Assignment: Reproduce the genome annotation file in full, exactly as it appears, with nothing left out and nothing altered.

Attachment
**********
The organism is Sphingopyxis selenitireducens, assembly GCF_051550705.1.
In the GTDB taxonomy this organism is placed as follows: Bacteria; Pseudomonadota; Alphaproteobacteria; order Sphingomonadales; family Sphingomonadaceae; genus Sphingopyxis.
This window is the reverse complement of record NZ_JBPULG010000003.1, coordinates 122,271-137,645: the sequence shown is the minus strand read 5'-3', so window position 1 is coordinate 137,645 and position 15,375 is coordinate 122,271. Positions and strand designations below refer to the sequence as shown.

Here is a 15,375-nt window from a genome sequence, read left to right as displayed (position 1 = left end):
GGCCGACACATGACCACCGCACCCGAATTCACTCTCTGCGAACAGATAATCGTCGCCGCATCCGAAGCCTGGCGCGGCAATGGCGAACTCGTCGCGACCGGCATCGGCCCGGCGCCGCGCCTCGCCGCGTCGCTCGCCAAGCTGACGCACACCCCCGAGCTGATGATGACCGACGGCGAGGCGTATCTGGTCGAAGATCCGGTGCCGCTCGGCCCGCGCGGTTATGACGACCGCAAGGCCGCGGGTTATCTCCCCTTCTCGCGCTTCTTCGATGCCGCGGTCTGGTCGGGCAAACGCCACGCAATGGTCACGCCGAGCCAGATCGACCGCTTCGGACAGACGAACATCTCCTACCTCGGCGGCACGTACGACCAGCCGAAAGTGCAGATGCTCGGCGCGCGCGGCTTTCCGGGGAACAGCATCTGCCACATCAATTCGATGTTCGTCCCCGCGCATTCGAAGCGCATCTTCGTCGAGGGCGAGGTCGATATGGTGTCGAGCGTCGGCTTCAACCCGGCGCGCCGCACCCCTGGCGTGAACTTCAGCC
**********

The organism is Sphingopyxis selenitireducens, assembly GCF_051550705.1.
In the GTDB taxonomy this organism is placed as follows: Bacteria; Pseudomonadota; Alphaproteobacteria; order Sphingomonadales; family Sphingomonadaceae; genus Sphingopyxis.
This window is the reverse complement of record NZ_JBPULG010000003.1, coordinates 122,271-137,645: the sequence shown is the minus strand read 5'-3', so window position 1 is coordinate 137,645 and position 15,375 is coordinate 122,271. Positions and strand designations below refer to the sequence as shown.

Here is a 15,375-nt window from a genome sequence, read left to right as displayed (position 1 = left end):
GGCCGACACATGACCACCGCACCCGAATTCACTCTCTGCGAACAGATAATCGTCGCCGCATCCGAAGCCTGGCGCGGCAATGGCGAACTCGTCGCGACCGGCATCGGCCCGGCGCCGCGCCTCGCCGCGTCGCTCGCCAAGCTGACGCACACCCCCGAGCTGATGATGACCGACGGCGAGGCGTATCTGGTCGAAGATCCGGTGCCGCTCGGCCCGCGCGGTTATGACGACCGCAAGGCCGCGGGTTATCTCCCCTTCTCGCGCTTCTTCGATGCCGCGGTCTGGTCGGGCAAACGCCACGCAATGGTCACGCCGAGCCAGATCGACCGCTTCGGACAGACGAACATCTCCTACCTCGGCGGCACGTACGACCAGCCGAAAGTGCAGATGCTCGGCGCGCGCGGCTTTCCGGGGAACAGCATCTGCCACATCAATTCGATGTTCGTCCCCGCGCATTCGAAGCGCATCTTCGTCGAGGGCGAGGTCGATATGGTGTCGAGCGTCGGCTTCAACCCGGCGCGCCGCACCCCTGGCGTGAACTTCAGCC